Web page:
Dear Patients and Friends:
Patients are always looking for something that is easy to do when it comes to their health. Eating more fruits and vegetables is challenging for many, however, transitioning to a healthy diet can begin with something as simple as eating an apple every day. The old adage “an apple a day keeps the doctor away, is still quite popular and the latest data suggests that it is quite true. Indeed, epidemiological studies have linked the consumption of apples with reduced risk of asthma, cardiovascular disease, diabetes, and some cancers (1).
Apples contain a variety of phytochemicals, including quercetin, catechin, phloridzin and chlorogenic acid, all of which are strong antioxidants. In the laboratory, apples have been found to have very strong antioxidant activity, inhibit cancer cell proliferation,
decrease lipid oxidation, and lower cholesterol (1).
When antioxidants are the subject of conversation, it is very common for people to think of vitamin C and E. The amount of vitamin C in an apple is only about 6 mg; however, the total antioxidant activity of apples with the peel was equivalent to approximately 1,500 mg of vitamin C (1). This speaks to the importance of getting our antioxidants, specifically as phytochemicals, from our fruits and vegetables. The only supplement that rivals eating fruits and vegetables would be a “green drink” whose powder was derived from fruits and veggies. In this regard, consider the following:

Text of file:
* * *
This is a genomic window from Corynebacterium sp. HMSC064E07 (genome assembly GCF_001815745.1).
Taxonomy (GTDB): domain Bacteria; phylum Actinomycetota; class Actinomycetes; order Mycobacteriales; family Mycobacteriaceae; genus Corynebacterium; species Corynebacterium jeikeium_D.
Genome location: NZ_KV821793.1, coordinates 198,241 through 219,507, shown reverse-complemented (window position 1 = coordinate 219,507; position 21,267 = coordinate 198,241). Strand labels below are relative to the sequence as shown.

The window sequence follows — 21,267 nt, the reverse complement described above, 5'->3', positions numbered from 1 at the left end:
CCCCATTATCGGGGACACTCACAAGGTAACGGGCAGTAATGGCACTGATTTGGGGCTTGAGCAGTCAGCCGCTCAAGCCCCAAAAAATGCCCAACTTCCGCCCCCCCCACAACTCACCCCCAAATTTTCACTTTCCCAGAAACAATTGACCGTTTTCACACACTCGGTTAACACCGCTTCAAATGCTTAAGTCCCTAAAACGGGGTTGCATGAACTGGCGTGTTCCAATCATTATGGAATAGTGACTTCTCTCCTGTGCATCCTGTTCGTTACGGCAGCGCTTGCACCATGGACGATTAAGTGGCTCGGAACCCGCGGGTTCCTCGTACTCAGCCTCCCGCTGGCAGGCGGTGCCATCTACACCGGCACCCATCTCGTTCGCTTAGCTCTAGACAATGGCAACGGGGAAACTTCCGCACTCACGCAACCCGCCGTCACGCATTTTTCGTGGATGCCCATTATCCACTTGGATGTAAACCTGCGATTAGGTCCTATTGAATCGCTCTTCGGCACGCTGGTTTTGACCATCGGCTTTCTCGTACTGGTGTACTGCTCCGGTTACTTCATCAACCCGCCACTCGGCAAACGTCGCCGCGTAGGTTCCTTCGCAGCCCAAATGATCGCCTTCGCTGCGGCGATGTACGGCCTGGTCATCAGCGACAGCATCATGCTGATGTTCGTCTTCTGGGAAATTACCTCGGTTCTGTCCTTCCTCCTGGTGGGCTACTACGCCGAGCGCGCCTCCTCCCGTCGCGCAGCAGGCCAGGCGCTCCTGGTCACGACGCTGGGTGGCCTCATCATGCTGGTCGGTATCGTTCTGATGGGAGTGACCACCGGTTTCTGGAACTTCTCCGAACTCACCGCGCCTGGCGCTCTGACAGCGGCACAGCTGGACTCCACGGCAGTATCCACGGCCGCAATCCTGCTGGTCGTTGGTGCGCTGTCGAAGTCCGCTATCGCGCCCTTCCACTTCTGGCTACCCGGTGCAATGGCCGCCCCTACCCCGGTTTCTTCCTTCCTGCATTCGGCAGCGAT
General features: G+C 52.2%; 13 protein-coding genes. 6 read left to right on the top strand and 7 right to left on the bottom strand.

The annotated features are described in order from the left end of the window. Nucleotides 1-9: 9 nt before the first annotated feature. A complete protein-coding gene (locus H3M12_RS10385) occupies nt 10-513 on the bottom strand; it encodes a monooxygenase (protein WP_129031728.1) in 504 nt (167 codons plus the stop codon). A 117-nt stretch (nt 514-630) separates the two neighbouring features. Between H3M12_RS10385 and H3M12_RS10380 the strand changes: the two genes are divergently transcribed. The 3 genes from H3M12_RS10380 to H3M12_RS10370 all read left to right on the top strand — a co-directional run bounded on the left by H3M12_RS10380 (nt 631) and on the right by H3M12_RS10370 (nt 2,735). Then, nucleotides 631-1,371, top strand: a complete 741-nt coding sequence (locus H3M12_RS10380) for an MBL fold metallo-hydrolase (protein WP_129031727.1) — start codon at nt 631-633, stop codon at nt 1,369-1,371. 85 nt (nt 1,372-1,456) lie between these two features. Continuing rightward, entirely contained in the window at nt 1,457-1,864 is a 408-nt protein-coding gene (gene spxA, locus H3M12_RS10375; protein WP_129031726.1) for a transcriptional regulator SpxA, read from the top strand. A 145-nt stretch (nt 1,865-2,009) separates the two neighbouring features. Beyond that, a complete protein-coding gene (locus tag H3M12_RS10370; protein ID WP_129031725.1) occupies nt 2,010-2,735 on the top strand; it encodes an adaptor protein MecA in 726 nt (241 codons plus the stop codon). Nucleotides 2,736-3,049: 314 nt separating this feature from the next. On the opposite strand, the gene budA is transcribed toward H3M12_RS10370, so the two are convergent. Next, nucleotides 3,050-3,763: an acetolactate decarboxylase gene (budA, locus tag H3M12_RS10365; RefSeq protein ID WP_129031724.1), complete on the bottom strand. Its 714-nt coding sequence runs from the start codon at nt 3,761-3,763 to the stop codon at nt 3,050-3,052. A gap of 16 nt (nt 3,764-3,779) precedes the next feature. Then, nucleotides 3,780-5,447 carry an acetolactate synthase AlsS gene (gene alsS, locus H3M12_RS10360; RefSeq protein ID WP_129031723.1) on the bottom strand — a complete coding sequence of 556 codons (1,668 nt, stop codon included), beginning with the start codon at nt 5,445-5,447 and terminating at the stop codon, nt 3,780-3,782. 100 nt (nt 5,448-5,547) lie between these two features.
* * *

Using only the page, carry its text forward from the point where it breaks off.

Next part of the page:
“Rats fed apple juice had a decreased level of malondialdehyde (MDA), a
marker of lipid peroxidation and free radical damage. Quercetin, a
major flavonoid in apples, had no effect on lipid oxidation when
ingested by rats, suggesting that quercetin alone is not responsible
for the apple’s ability to inhibit lipid oxidation.” (1)
Eating the entire apple is important. While the fruit contains
phytochemicals, the peel is where they concentrate.
Nutritional adjustment for chiropractic patients
Ultimately our patients, and we their doctors, should drop the
consumption of all packaged foods, as well as grains and grain/flour
products. With this effort, we will reduce the over consumption of
pro-inflammatory trans fatty acids and omega-6 fatty acids. Our food
focus should be vegetables, fruits, grass-fed beef [and lamb, etc.] and
chicken, wild game, omega-3 eggs, and fresh fish. I also suggest
supplementing with a multivitamin, magnesium (500-1000 mg/day), maybe
calcium (500-1000 mg/day), EPA/DHA (1-2 grams/day), and coenzyme Q10
1. Boyer J, Liu RH. Apply phytochemicals and their health benefits.
Nutr J 2004, 3:5, published May 12, 2004.